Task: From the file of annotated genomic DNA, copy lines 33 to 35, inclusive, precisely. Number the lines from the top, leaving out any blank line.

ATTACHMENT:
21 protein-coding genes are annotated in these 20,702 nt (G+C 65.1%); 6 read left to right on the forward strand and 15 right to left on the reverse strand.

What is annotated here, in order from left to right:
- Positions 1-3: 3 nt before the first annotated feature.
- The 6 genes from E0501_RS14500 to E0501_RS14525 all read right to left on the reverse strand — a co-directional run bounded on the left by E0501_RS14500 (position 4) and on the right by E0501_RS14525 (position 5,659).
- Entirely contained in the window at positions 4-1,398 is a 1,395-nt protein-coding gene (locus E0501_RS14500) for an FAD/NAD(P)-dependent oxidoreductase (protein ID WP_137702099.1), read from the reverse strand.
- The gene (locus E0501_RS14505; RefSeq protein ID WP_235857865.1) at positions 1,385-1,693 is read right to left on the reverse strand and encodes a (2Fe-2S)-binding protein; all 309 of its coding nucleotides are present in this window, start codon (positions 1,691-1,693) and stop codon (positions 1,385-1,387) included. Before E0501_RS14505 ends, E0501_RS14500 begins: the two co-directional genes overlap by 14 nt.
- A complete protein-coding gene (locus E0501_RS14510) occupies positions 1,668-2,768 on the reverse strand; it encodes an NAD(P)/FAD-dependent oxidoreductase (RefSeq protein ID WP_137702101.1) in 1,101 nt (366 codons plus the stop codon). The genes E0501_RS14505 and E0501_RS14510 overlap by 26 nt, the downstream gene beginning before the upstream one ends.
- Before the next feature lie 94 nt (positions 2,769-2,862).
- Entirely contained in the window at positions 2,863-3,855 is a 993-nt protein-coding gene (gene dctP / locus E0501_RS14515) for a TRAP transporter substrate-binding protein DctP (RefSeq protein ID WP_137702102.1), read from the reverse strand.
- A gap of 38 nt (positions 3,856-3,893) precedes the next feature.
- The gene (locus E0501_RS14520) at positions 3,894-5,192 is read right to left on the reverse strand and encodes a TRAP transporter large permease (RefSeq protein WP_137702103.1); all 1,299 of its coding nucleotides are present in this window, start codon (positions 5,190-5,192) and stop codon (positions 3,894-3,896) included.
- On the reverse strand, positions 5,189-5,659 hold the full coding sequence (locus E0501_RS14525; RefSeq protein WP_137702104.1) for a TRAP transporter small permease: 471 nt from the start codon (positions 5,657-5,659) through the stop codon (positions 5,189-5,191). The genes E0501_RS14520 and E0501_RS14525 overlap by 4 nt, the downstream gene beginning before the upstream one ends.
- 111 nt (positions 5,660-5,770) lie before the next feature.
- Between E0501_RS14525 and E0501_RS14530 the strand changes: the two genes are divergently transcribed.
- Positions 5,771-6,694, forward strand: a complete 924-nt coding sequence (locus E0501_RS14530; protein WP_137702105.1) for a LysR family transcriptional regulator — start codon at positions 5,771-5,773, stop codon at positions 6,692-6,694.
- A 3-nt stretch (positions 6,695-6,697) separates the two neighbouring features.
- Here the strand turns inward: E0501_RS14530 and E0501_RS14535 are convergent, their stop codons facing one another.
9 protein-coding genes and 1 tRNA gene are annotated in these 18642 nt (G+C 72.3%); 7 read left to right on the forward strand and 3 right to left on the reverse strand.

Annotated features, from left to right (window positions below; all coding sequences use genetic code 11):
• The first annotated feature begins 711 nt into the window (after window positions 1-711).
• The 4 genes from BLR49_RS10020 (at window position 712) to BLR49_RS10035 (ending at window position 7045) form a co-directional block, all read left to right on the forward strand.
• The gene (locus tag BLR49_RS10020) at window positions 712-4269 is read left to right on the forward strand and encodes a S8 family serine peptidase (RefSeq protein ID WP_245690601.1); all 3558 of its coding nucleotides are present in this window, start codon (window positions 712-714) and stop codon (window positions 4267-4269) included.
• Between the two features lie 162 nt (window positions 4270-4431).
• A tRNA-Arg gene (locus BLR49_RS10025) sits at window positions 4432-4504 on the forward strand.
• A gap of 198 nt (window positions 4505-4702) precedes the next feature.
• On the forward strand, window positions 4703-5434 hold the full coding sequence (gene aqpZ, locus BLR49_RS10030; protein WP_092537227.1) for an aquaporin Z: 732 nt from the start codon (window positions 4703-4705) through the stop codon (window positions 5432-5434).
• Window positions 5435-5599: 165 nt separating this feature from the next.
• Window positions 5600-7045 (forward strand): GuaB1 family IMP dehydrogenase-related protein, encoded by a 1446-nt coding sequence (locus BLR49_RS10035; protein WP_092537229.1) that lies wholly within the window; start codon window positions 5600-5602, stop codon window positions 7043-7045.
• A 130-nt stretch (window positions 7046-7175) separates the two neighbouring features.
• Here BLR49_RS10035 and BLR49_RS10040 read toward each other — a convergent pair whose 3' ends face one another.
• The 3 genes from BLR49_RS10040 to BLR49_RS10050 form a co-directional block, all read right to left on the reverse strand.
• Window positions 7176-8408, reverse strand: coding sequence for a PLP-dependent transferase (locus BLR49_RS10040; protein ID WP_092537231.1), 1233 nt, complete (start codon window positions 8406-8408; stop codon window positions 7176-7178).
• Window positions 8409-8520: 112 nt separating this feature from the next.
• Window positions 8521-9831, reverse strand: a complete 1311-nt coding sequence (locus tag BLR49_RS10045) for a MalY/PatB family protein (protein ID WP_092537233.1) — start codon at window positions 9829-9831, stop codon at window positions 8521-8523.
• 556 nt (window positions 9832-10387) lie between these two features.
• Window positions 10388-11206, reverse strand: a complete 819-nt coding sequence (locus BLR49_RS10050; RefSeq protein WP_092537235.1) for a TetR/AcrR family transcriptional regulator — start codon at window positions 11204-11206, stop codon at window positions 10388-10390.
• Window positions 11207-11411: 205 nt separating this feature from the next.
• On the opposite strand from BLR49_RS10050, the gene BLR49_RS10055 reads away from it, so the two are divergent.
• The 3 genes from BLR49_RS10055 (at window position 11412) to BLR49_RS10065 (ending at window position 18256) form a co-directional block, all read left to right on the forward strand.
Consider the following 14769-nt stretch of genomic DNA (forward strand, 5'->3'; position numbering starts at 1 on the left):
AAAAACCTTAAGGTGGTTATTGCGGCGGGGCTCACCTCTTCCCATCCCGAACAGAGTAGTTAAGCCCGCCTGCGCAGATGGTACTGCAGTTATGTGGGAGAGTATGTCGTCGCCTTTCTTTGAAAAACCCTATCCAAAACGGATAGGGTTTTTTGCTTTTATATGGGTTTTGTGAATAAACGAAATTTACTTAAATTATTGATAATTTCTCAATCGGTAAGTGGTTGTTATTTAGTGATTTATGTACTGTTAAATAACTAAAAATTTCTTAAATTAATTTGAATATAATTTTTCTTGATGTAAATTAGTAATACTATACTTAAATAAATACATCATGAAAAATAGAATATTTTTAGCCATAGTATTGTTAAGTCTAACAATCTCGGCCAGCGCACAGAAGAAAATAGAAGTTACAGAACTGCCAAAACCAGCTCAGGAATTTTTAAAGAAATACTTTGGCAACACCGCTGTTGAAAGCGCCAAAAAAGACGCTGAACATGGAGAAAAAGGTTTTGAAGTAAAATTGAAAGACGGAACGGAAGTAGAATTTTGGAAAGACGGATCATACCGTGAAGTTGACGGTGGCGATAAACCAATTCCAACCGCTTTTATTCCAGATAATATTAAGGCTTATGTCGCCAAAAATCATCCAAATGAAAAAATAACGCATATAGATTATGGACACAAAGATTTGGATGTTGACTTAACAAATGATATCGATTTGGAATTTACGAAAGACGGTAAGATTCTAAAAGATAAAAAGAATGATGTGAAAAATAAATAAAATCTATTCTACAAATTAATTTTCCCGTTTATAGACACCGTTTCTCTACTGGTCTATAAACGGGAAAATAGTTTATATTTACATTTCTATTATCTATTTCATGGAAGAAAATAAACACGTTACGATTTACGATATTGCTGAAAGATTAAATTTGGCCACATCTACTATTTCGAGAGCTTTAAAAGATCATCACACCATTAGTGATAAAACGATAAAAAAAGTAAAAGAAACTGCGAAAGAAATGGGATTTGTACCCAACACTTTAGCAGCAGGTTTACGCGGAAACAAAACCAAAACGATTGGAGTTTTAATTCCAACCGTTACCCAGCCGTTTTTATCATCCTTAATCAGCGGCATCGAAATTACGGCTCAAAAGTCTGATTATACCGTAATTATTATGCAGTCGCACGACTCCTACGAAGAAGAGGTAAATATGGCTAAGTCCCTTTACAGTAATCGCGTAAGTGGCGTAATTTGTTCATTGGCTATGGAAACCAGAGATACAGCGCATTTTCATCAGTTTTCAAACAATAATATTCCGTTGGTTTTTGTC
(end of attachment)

• Window positions 8409-8520: 112 nt separating this feature from the next.
• Window positions 8521-9831, reverse strand: a complete 1311-nt coding sequence (locus tag BLR49_RS10045) for a MalY/PatB family protein (protein ID WP_092537233.1) — start codon at window positions 9829-9831, stop codon at window positions 8521-8523.
• 556 nt (window positions 9832-10387) lie between these two features.